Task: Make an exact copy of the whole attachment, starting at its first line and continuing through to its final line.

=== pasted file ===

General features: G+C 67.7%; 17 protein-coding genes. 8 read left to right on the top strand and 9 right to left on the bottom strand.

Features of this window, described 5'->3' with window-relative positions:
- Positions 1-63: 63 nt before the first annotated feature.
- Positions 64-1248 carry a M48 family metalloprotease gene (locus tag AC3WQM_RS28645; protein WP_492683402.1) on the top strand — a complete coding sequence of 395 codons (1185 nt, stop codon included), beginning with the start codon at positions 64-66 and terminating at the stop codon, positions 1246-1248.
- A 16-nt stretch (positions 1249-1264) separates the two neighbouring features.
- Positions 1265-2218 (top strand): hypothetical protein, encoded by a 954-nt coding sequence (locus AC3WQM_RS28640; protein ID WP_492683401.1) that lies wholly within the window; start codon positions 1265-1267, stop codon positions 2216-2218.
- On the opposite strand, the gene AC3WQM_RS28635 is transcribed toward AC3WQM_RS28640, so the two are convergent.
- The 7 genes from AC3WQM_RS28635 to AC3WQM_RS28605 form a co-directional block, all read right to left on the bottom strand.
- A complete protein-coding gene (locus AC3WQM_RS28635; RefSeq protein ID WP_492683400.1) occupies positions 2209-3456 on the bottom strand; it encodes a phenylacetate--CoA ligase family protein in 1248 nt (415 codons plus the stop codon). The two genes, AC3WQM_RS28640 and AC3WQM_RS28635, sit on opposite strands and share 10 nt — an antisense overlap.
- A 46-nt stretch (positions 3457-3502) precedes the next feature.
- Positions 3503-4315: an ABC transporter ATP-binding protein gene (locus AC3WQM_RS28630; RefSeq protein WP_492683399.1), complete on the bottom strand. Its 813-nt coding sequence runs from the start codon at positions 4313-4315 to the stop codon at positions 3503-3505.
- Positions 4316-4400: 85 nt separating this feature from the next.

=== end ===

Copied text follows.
General features: G+C 67.7%; 17 protein-coding genes. 8 read left to right on the top strand and 9 right to left on the bottom strand.

Features of this window, described 5'->3' with window-relative positions:
- Positions 1-63: 63 nt before the first annotated feature.
- Positions 64-1248 carry a M48 family metalloprotease gene (locus tag AC3WQM_RS28645; protein WP_492683402.1) on the top strand — a complete coding sequence of 395 codons (1185 nt, stop codon included), beginning with the start codon at positions 64-66 and terminating at the stop codon, positions 1246-1248.
- A 16-nt stretch (positions 1249-1264) separates the two neighbouring features.
- Positions 1265-2218 (top strand): hypothetical protein, encoded by a 954-nt coding sequence (locus AC3WQM_RS28640; protein ID WP_492683401.1) that lies wholly within the window; start codon positions 1265-1267, stop codon positions 2216-2218.
- On the opposite strand, the gene AC3WQM_RS28635 is transcribed toward AC3WQM_RS28640, so the two are convergent.
- The 7 genes from AC3WQM_RS28635 to AC3WQM_RS28605 form a co-directional block, all read right to left on the bottom strand.
- A complete protein-coding gene (locus AC3WQM_RS28635; RefSeq protein ID WP_492683400.1) occupies positions 2209-3456 on the bottom strand; it encodes a phenylacetate--CoA ligase family protein in 1248 nt (415 codons plus the stop codon). The two genes, AC3WQM_RS28640 and AC3WQM_RS28635, sit on opposite strands and share 10 nt — an antisense overlap.
- A 46-nt stretch (positions 3457-3502) precedes the next feature.
- Positions 3503-4315: an ABC transporter ATP-binding protein gene (locus AC3WQM_RS28630; RefSeq protein WP_492683399.1), complete on the bottom strand. Its 813-nt coding sequence runs from the start codon at positions 4313-4315 to the stop codon at positions 3503-3505.
- Positions 4316-4400: 85 nt separating this feature from the next.